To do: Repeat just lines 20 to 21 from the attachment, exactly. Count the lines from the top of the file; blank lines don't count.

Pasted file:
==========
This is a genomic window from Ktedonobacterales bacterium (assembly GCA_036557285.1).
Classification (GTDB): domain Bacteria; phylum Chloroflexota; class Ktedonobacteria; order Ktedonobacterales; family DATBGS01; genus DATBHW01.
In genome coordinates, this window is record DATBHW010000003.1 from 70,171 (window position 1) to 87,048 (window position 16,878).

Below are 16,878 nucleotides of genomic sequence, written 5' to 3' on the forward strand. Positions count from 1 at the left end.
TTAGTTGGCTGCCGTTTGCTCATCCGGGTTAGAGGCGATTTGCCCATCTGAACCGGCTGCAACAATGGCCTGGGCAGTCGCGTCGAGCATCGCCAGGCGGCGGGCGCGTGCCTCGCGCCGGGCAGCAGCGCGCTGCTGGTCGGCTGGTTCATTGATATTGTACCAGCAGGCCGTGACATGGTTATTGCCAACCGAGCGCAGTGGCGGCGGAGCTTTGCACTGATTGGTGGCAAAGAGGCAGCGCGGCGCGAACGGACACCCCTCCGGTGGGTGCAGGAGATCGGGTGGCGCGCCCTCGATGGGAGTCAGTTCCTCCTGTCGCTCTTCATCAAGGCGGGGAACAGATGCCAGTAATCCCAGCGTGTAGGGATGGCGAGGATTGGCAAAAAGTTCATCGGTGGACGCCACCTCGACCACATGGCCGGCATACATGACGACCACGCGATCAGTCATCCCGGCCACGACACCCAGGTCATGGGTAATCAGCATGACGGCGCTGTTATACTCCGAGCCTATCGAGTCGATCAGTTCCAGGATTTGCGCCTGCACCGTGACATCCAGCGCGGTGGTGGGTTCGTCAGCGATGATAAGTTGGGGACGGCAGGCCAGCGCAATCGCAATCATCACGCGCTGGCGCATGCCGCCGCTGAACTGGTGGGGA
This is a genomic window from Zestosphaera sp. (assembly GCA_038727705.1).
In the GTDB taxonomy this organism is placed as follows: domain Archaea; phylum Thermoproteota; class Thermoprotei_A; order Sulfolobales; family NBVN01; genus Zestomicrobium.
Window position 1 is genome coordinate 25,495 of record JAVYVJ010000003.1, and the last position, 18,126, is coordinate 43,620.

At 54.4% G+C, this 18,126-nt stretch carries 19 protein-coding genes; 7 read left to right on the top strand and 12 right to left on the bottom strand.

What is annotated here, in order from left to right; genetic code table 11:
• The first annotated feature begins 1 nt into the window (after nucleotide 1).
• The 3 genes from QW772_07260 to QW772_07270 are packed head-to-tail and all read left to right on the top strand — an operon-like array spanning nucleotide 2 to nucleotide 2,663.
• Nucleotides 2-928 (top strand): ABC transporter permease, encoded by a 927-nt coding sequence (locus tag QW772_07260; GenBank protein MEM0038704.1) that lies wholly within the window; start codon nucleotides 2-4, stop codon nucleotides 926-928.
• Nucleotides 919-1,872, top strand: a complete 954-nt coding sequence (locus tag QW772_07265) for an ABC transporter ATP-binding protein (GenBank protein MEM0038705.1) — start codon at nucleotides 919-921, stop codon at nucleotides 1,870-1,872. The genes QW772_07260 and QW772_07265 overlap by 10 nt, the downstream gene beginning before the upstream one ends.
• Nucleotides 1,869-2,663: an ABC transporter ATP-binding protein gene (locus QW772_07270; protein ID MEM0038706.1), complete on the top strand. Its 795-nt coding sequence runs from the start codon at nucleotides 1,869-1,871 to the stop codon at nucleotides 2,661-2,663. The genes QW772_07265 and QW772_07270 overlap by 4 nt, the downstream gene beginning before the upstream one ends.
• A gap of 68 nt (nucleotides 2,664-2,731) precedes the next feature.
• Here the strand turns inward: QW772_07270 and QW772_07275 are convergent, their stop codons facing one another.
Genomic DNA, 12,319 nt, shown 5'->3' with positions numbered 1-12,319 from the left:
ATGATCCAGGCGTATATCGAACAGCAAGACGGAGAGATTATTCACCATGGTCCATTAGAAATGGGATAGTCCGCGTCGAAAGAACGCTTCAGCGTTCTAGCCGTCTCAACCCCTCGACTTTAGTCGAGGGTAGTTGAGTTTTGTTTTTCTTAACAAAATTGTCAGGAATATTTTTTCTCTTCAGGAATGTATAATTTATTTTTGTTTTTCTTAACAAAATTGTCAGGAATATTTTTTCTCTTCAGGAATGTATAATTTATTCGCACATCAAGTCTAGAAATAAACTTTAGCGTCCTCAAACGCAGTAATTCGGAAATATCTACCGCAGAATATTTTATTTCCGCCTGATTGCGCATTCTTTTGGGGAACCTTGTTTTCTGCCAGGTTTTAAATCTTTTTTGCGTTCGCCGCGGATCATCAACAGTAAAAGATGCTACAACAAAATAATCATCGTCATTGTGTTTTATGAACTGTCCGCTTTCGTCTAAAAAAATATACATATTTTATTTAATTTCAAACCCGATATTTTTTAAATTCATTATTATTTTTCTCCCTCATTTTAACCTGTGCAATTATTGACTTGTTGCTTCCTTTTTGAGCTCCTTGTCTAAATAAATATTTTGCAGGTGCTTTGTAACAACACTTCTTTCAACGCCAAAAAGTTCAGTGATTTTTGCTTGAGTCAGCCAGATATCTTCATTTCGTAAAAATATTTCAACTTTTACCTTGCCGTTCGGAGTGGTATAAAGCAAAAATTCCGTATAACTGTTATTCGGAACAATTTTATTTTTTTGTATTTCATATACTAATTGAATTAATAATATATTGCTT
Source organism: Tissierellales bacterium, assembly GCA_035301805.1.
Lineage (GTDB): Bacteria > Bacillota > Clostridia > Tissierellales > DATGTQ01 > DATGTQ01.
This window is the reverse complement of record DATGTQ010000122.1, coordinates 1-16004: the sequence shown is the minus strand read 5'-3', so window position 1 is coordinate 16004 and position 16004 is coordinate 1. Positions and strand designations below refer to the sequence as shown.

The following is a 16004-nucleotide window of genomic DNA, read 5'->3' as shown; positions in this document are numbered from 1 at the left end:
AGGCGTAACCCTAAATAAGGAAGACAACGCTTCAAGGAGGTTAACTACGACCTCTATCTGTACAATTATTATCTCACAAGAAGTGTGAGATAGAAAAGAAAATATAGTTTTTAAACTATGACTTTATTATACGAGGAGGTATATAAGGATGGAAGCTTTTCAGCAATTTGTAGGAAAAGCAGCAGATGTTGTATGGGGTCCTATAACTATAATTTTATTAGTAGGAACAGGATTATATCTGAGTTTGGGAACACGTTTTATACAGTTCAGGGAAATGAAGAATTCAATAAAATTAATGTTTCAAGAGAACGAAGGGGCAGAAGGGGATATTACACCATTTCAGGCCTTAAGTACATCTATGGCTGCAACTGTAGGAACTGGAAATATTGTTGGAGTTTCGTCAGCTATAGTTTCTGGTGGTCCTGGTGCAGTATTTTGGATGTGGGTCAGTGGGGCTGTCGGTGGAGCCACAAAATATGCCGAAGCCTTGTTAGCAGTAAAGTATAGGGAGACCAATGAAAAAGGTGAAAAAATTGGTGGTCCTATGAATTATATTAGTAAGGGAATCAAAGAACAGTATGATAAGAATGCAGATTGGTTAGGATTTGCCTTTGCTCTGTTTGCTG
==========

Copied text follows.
Source organism: Tissierellales bacterium, assembly GCA_035301805.1.
Lineage (GTDB): Bacteria > Bacillota > Clostridia > Tissierellales > DATGTQ01 > DATGTQ01.